cempa, m.n: a soldier, warrior. (CHEM-pa / ˈtʃɛm-pa)

Today is the feast day of St George.

St George. Missel romain. Northern Italy (Bologna), 1373. Avignon, BM, MS. 136, f. 236. Image of Institut de recherche et d’histoire des textes – CNRS.

8 thoughts on “cempa

  1. This reminds me of the difficulty of settling on OE pronunciations. Is there a rule to explain why this is “kempa” instead of “chempa”? More recently I’ve run into “wolcn.” Is the c a k because there’s no e, or a ch because the e is invisible?


    • It should be “chem-pah”, actually, that’s a mistake on my part. I’ll fix it! I know what you mean about wolcn – it seems wrong saying “wool-chen”, especially when it’s spelled like this. I wonder if the differences in spelling for wolcen/wolcn indicate different pronunciations depending on where/when exactly the scribes were writing.


  2. Here’s a related query. I saw a website on OE pronunciation that said the G in Engel is pronounced the same way as the G in our angel. I would like that to be true but I was surprised. The modern speaker does not like having different G’s in Engel and englas. So the same question arises as with wolcn. Do syncopated e’s live on to soften preceding c’s and g’s?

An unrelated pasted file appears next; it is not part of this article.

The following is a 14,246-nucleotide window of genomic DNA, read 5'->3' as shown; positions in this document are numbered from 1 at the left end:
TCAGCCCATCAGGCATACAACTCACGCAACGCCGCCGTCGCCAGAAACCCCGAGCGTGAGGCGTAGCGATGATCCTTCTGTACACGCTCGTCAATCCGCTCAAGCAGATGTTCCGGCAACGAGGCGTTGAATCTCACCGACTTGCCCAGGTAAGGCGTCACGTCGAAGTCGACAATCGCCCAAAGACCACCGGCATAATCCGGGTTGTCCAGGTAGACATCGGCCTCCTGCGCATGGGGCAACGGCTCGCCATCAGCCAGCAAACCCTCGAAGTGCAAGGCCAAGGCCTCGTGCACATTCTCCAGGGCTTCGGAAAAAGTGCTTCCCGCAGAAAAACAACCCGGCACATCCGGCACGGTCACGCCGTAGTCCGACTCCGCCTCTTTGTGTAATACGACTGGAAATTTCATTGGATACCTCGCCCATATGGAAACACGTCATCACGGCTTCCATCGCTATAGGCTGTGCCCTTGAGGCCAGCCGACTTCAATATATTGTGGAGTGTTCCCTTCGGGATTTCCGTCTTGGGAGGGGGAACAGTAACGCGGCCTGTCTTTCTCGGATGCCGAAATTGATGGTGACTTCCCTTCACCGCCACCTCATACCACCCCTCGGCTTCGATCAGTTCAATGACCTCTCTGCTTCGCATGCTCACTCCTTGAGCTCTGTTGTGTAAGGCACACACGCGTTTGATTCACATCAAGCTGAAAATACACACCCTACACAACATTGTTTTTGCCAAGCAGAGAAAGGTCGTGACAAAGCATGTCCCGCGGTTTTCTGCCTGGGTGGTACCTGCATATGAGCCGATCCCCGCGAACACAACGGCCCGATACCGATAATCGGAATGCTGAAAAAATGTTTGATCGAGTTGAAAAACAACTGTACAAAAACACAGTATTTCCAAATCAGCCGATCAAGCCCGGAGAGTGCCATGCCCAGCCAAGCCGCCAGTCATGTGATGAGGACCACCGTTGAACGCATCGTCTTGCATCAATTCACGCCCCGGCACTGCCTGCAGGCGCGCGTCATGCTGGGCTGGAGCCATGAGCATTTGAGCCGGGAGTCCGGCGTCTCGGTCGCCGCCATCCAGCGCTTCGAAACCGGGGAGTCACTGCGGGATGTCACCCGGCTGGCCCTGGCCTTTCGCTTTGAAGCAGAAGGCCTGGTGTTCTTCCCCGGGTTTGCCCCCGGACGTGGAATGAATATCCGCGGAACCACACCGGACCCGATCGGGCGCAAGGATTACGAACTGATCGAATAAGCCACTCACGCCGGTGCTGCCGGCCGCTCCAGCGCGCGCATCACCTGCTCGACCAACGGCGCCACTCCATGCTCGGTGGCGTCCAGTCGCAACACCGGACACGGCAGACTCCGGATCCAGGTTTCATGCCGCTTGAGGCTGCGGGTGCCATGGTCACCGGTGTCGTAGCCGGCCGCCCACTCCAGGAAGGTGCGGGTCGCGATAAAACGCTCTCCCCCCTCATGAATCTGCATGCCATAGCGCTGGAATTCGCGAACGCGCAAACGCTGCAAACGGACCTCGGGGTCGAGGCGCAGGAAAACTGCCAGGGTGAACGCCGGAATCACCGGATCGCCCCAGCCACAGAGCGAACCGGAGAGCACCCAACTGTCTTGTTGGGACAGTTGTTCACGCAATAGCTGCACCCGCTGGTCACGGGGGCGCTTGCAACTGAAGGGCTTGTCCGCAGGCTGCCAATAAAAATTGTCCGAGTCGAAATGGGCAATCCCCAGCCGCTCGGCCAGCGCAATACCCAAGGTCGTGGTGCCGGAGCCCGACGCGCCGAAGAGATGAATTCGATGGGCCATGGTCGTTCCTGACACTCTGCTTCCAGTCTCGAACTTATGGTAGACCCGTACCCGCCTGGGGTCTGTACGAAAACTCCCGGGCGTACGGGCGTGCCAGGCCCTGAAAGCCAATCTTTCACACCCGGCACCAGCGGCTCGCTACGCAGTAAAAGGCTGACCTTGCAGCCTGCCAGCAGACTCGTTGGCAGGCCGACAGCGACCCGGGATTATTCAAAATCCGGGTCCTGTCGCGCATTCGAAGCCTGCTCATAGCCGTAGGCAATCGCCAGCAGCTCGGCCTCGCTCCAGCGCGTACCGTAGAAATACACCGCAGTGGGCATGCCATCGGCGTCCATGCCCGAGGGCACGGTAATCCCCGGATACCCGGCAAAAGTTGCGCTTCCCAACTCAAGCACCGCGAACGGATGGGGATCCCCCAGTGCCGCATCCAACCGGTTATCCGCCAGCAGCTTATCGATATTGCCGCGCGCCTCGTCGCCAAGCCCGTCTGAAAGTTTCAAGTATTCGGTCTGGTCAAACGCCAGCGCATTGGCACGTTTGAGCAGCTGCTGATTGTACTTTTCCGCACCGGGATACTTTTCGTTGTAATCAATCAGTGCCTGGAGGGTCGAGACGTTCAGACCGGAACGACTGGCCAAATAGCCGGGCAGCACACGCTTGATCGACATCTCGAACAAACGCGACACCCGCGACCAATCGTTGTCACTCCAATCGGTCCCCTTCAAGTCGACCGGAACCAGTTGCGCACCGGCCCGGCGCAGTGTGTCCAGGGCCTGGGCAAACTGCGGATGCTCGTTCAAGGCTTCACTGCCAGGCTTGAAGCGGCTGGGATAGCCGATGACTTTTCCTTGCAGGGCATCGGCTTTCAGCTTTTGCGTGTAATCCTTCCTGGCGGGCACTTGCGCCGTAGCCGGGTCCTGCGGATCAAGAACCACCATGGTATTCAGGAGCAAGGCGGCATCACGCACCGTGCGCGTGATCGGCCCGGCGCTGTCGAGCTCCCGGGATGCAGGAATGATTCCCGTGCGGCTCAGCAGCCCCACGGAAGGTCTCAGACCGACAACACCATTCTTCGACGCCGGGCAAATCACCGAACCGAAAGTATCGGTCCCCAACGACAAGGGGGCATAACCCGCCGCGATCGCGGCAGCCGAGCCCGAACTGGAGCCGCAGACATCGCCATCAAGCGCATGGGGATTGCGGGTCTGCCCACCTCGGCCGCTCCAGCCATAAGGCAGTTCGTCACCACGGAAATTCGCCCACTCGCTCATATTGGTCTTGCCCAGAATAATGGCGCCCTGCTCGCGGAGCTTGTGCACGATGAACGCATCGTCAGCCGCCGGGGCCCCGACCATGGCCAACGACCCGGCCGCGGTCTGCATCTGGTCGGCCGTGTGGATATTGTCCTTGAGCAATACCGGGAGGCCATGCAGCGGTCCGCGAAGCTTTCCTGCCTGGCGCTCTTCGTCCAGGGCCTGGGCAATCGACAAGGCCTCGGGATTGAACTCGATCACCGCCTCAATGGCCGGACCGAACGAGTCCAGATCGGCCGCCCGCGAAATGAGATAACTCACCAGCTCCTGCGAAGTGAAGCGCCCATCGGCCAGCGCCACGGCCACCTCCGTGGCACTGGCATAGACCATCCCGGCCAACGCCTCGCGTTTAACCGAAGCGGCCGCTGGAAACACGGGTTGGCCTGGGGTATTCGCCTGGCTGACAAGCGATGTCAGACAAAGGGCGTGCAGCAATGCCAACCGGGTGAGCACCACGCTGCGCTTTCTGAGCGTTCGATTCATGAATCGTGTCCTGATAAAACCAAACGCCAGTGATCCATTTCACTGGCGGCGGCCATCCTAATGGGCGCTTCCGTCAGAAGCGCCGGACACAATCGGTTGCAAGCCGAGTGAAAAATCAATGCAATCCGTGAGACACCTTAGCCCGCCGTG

3. Front vowels (e, æ, i) palatalize the preceding consonant. So a c makes a ch, a g makes either a y(like in yes) or a dj(edge) sound, and an sc combo sounds like the modern sh.


  4. That’s a brief description and probably has some holes in it, but you might be able to google palatalization in old english and get a better answer. Also I realize now this thread is four years old, so I may have arrived too late lol


  5. The problem with straightforward palatalization rules is you have alternate spellings of words in OE manuscripts. If the word is spelled wolcn, is it meant to be pronounced the same as wolcen, or the alternate spelling an indication that it was pronounced differently? It’s not as if pronunciation or spelling was standardized at this point in history.


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